TV executives defend VOZ over claims it’s been ‘oversold’, noting the soft ad market is ‘not an excuse’

Senior TV executives have confronted criticism that the industry’s new ratings system, ‘Virtual Australia’, known as VOZ, is being ‘oversold’, assuring a room of media buyers and clients that the platform really will be a “game changer” and Australia should be “very, very proud of what we’ve achieved”.

Seven West Media’s chief revenue officer, Kurt Burnette, admitted at the Future of TV Advertising conference that “it’s been a pretty horrible season of [half-year financial] reporting. Some more than others”, but was adamant VOZ is a step towards course correcting that performance.

The panel (L-R): Dave Roddick, Kurt Burnette, Beverley McGarvey, Michael Stephenson and moderator Zoe Samios

“There was this idea of an oversell of what VOZ is and what it would bring,” Burnette said.

“VOZ is one significant move forward in the evolution of television and the future of TV. It’s not the only thing. It is a significant piece.

“I think we understand what happens in Facebook, in YouTube and other digital assets, because I have real-time metrics or whatever they talk about there, but, from a TV perspective, we need to get better at giving that information back. VOZ certainly does that.”

Speaking on a panel alongside Nine’s chief sales officer Michael Stephenson, Ten’s chief content officer Beverley McGarvey, and Foxtel Media’s chief sales officer Dave Roddick, Burnette said VOZ “is a game changer, but it’s going to fit into the roadmap of the future of television”.

“And in terms of the oversell, I’ve been thinking about it this way. We all here are trying to solve marketing problems,” he said.

“This product [VOZ], it’s not a funnel into any marketing proposition. It’s a flywheel. And that flywheel is about attract, engage and delight. We’ve attracted, we’re engaging, we need to delight. And the only way that wheel keeps moving is if customers come to that wheel. And everybody feeds into that wheel to make it move faster. That’s what we’re in the process of. I think we’ve attracted a lot. We’re in the mid-stage of engage. It’s time to delight, and that’s not far away.”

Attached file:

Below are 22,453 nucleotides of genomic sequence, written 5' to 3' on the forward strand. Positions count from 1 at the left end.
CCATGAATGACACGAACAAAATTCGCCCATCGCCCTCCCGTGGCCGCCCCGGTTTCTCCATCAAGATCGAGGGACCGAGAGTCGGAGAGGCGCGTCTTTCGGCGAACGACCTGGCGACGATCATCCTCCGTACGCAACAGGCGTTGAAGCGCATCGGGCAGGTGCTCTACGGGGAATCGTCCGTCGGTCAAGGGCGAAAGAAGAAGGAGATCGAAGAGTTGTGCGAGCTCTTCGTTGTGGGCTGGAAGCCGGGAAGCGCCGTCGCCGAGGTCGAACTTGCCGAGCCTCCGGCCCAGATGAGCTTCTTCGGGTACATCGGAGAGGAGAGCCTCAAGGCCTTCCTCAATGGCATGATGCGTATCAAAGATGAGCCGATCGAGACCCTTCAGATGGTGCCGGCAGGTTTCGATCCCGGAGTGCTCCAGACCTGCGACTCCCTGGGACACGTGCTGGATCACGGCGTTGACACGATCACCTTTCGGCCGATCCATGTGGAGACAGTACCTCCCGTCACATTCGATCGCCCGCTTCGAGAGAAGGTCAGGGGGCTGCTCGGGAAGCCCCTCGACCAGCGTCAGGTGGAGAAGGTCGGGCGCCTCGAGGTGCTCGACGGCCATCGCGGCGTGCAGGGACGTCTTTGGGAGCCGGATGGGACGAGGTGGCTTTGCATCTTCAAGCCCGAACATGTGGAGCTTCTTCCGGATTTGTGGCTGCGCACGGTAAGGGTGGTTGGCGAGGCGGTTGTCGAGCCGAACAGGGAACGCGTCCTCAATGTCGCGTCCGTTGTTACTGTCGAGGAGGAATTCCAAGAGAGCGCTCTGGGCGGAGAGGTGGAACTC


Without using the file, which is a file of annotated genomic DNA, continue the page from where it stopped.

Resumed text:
“At the same time, we shouldn’t undersell it,” Stephenson responded, earning laughs. “Because it is amazing.”

“So whilst we won’t oversell and over-promise because it is a journey, the results are pretty amazing and we should, in Australia, be very, very proud of what we’ve achieved … No-one in the world has done this. We are literally leading the world and perhaps the the relative simplicity of our market and the alignment that we all have as broadcasters and as media owners is unheard of in most other countries so we can move forward at pace.”

Roddick agreed that the industry is “very proud of what VOZ is and what it will achieve and what it is going to represent”.

“But I do think we have a watch out here,” he warned.

“We do have to be careful that, as we can measure the audience across content delivery, across the platforms, and we can show incremental reach by on-demand platforms, that we don’t equate the experience and we don’t equate the delivery of that content to that audience on different channels as being just homogenous.

“Because whilst you can measure that audience in a single source, that doesn’t necessarily mean that audience expects to be served the same experience on every platform, or that the ads will be as effective or will work in the same way on every single one of those platforms. I think that we have to be very careful that content that I’ve selected, from whatever platform, whether it’s a connected TV, or it’s a handheld device, that that is a different viewing experience, has different expectations and works differently as an ad environment than a broadcast television screen.”

Yesterday, OzTAM, Regional TAM and Nielsen released “top-line findings” from the new VOZ database, which will release daily data from April. The findings demonstrated that 85% of Australians watch broadcast TV weekly, and nearly a quarter watch BVOD.

Some of the findings released yesterday. [Click to enlarge]

“We can make it complicated. We’ve had a good run at doing that,” he quipped.

“But the simple things generally are the best. And I think this recalibration of investment to deliver better business results, at the Future of Television, is a really key thing.”

Stephenson added that in the eye of a stormy ad market, VOZ could help to combat 15 consecutive months of declining ad spend.

“There’s a thousand people in my organisation that can come up with reasons why the ad market is soft. That’s not an excuse. It just is a thing,” he noted.

“What we can do is work with you guys collectively, as an industry, to help grow the brands that you guys represent, to do things differently, to be more innovative, to make buying television easier. We are, as an industry, creating a platform to enable the agencies to take advantage of everything that is VOZ, but also to drive efficiency in the process of the trading of television inventory.

“Buying and optimising and canceling and rebooking and chasing … for a $10 spot on [Nine multi-channel] Gem in Adelaide in off-peak is not much fun for anyone. We should change those types of things.

“And the more we do things like that, and the more we make television easier to buy, the more advertisers feel like it’s a more appropriate place to advertise, it makes their life easier. And I think that brings money back into our world.”


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